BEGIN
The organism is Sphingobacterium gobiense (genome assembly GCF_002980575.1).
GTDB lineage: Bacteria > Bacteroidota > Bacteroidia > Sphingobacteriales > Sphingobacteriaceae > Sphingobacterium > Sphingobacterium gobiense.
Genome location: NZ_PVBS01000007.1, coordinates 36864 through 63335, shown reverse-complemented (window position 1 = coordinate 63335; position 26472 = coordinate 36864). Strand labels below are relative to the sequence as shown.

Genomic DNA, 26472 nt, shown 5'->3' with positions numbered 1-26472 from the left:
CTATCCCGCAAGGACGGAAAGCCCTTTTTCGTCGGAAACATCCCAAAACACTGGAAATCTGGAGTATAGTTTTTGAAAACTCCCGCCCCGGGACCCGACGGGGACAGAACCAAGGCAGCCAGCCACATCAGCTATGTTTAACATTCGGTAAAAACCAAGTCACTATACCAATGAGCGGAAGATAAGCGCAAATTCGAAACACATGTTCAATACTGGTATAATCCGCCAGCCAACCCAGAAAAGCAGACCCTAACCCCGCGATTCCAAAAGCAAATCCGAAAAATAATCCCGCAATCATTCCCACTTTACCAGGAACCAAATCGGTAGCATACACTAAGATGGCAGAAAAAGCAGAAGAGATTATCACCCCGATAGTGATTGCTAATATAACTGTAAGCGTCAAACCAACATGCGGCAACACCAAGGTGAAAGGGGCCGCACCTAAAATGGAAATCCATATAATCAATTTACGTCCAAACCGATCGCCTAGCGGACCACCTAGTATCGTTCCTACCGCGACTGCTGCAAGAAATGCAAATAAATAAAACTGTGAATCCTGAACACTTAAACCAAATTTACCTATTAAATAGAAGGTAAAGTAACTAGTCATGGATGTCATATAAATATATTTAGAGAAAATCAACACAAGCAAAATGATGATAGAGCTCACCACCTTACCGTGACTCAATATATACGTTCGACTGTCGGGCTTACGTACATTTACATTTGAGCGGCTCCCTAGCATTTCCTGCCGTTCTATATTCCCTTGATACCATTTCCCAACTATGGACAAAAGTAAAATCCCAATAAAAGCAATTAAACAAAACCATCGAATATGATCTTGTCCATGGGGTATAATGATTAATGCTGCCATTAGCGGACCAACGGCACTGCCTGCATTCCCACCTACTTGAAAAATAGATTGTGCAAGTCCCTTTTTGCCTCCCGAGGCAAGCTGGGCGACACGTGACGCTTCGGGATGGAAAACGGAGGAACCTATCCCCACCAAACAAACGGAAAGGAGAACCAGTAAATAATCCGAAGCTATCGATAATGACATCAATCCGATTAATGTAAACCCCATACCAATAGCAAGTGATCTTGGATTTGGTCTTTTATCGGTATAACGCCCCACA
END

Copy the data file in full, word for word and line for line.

The organism is Sphingobacterium gobiense (genome assembly GCF_002980575.1).
GTDB lineage: Bacteria > Bacteroidota > Bacteroidia > Sphingobacteriales > Sphingobacteriaceae > Sphingobacterium > Sphingobacterium gobiense.
Genome location: NZ_PVBS01000007.1, coordinates 36864 through 63335, shown reverse-complemented (window position 1 = coordinate 63335; position 26472 = coordinate 36864). Strand labels below are relative to the sequence as shown.

Genomic DNA, 26472 nt, shown 5'->3' with positions numbered 1-26472 from the left:
CTATCCCGCAAGGACGGAAAGCCCTTTTTCGTCGGAAACATCCCAAAACACTGGAAATCTGGAGTATAGTTTTTGAAAACTCCCGCCCCGGGACCCGACGGGGACAGAACCAAGGCAGCCAGCCACATCAGCTATGTTTAACATTCGGTAAAAACCAAGTCACTATACCAATGAGCGGAAGATAAGCGCAAATTCGAAACACATGTTCAATACTGGTATAATCCGCCAGCCAACCCAGAAAAGCAGACCCTAACCCCGCGATTCCAAAAGCAAATCCGAAAAATAATCCCGCAATCATTCCCACTTTACCAGGAACCAAATCGGTAGCATACACTAAGATGGCAGAAAAAGCAGAAGAGATTATCACCCCGATAGTGATTGCTAATATAACTGTAAGCGTCAAACCAACATGCGGCAACACCAAGGTGAAAGGGGCCGCACCTAAAATGGAAATCCATATAATCAATTTACGTCCAAACCGATCGCCTAGCGGACCACCTAGTATCGTTCCTACCGCGACTGCTGCAAGAAATGCAAATAAATAAAACTGTGAATCCTGAACACTTAAACCAAATTTACCTATTAAATAGAAGGTAAAGTAACTAGTCATGGATGTCATATAAATATATTTAGAGAAAATCAACACAAGCAAAATGATGATAGAGCTCACCACCTTACCGTGACTCAATATATACGTTCGACTGTCGGGCTTACGTACATTTACATTTGAGCGGCTCCCTAGCATTTCCTGCCGTTCTATATTCCCTTGATACCATTTCCCAACTATGGACAAAAGTAAAATCCCAATAAAAGCAATTAAACAAAACCATCGAATATGATCTTGTCCATGGGGTATAATGATTAATGCTGCCATTAGCGGACCAACGGCACTGCCTGCATTCCCACCTACTTGAAAAATAGATTGTGCAAGTCCCTTTTTGCCTCCCGAGGCAAGCTGGGCGACACGTGACGCTTCGGGATGGAAAACGGAGGAACCTATCCCCACCAAACAAACGGAAAGGAGAACCAGTAAATAATCCGAAGCTATCGATAATGACATCAATCCGATTAATGTAAACCCCATACCAATAGCAAGTGATCTTGGATTTGGTCTTTTATCGGTATAACGCCCCACA